Sigrid Nunez has published six novels, including A Feather on the Breath of God, The Last of Her Kind, and, most recently, Salvation City. She is also the author of Sempre Susan: A Memoir of Susan Sontag. Among the journals to which she has contributed are The New York Times, Threepenny Review, Harper’s, McSweeney’s, The Believer, and Tin House. Her honors and awards include four Pushcart Prizes, a Whiting Writer’s Award, a Berlin Prize Fellowship, and two awards from the American Academy of Arts and Letters: the Rosenthal Foundation Award and the Rome Prize in Literature.
Erin McGraw is the author of six books of fiction, most recently the novels The Seamstress of Hollywood Boulevard (Houghton Mifflin, 2008), and Better Food for a Better World (Slant Books, 2013). Her short fiction and essays have appeared in The Kenyon Review, Story, The Atlantic Monthly, Good Housekeeping, The Southern Review, The Georgia Review, Allure, and other magazines and journals. She teaches at the Ohio State University, and is married to the poet Andrew Hudgins.
Daniel Torday's debut novel, The Last Flight of Poxl West, will be published by St. Martin's Press in 2015. His novella, The Sensualist, won the 2012 National Jewish Book Award for debut fiction. Torday's short stories and essays have appeared in Esquire Magazine, Glimmer Train, Harvard Review, The New York Times and The Kenyon Review. He is currently the Director of Creative Writing at Bryn Mawr College.
Jonathan Dee teaches in the graduate writing programs at Columbia University and the New School. He is also a staff writer for The New York Times Magazine, a frequent contributor to Harper's, and a former senior editor of The Paris Review.
Peter Cameron’s books The Weekend, The City of Your Final Destination, and Someday This Pain Will Be Useful to You, have all been made into feature films with additional plans for Andorra. He has taught at Oberlin, Columbia, Yale and The New School.
Kate Christensen just release her new memoir, Blue Plate Special. In addition to her six novels, her reviews, columns and essays have appeared in numerous publications including the New York Times Book Review, The Wall Street Journal, Bookforum, Tin House and Elle.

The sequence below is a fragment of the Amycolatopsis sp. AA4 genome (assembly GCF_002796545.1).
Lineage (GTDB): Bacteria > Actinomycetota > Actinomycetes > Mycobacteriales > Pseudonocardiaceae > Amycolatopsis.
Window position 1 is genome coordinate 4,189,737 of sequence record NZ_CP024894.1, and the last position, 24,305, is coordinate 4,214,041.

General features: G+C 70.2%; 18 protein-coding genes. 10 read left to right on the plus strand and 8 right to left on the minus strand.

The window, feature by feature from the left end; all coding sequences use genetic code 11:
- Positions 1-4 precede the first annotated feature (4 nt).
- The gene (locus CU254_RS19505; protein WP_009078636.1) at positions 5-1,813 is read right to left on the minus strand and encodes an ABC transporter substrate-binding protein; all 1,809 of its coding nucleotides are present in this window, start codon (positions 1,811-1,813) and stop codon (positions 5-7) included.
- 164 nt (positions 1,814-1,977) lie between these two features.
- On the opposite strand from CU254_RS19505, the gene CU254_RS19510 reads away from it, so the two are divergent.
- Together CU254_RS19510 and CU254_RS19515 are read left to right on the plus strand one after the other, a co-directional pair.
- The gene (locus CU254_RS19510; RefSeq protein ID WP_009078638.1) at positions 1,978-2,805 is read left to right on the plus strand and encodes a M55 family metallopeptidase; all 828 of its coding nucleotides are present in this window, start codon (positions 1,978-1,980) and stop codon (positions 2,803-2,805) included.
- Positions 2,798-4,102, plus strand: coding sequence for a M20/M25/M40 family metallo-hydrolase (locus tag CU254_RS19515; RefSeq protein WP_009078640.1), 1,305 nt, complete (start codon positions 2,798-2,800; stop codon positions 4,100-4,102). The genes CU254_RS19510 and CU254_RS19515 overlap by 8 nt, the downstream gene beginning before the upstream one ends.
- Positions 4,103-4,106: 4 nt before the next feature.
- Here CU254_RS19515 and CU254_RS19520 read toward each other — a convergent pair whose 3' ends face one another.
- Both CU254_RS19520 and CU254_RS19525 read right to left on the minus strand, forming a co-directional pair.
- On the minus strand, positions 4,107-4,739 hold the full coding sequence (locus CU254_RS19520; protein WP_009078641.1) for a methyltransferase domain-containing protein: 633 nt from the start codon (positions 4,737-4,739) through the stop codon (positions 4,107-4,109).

Francine Prose is the author of many bestselling books of fiction, including A Changed Man and Blue Angel, which was a finalist for the National Book Award, and the nonfiction New York Times bestseller Reading Like a Writer. Her novel, Household Saints, was adapted for a movie by Nancy Savoca. Another novel, The Glorious Ones, has been adapted into a musical of the same name by Lynn Ahrens and Stephen Flaherty, which ran at the Mitzi E. Newhouse Theatre at Lincoln Center in New York City in the fall of 2007. Her latest novel is My New American Life. She is the president of PEN American Center and lives in New York City.
Rick Moody is the author of Garden State (Pushcart Press Editors’ Book Award), The Ice Storm (made into a major motion picture) and his most recent novel, The Four Fingers of Death. His other work includes: Purple America, The Diviners; two collections of stories, The Ring of Brightest Angels Around Heaven and Demonology; and a memoir, The Black Veil, winner of the PEN/ Martha Albrand Award. He has also received the Addison Metcalf Award, the Paris Review’s Aga Khan Prize, and a Guggenheim Fellowship.
Darcey Steinke has written the memoir Easter Everywhere and several novels including, Milk: A Novel, Suicide Blonde and Jesus Saves, and twice been named to the New York Times Most Notable Books of the Year list. Moody and Steinke recently co-edited the collection, Joyful Noise: The New Testament Revisited. Steinke also writes for the New York Times Book Review.
The jury for the award is a literary all-star team featuring:
- Pulitzer Prize winner Michael Chabon (The Amazing Adventures of Kavalier & Clay)
- National Book Critics Circle Award for Fiction winner Jonathan Lethem (Motherless Brooklyn)
- Aauthor and co-editor of The Believer magazine Heidi Julavits (The Uses of Enchantment: A Novel)
- Author and professor at the MFA writing program at Columbia University Ben Marcus (Notable American Women)
- and, New York Times bestselling author Ayelet Waldman (Bad Mother: A Chronicle of Maternal Crimes, Minor Calamities and Occasional Moments of Grace).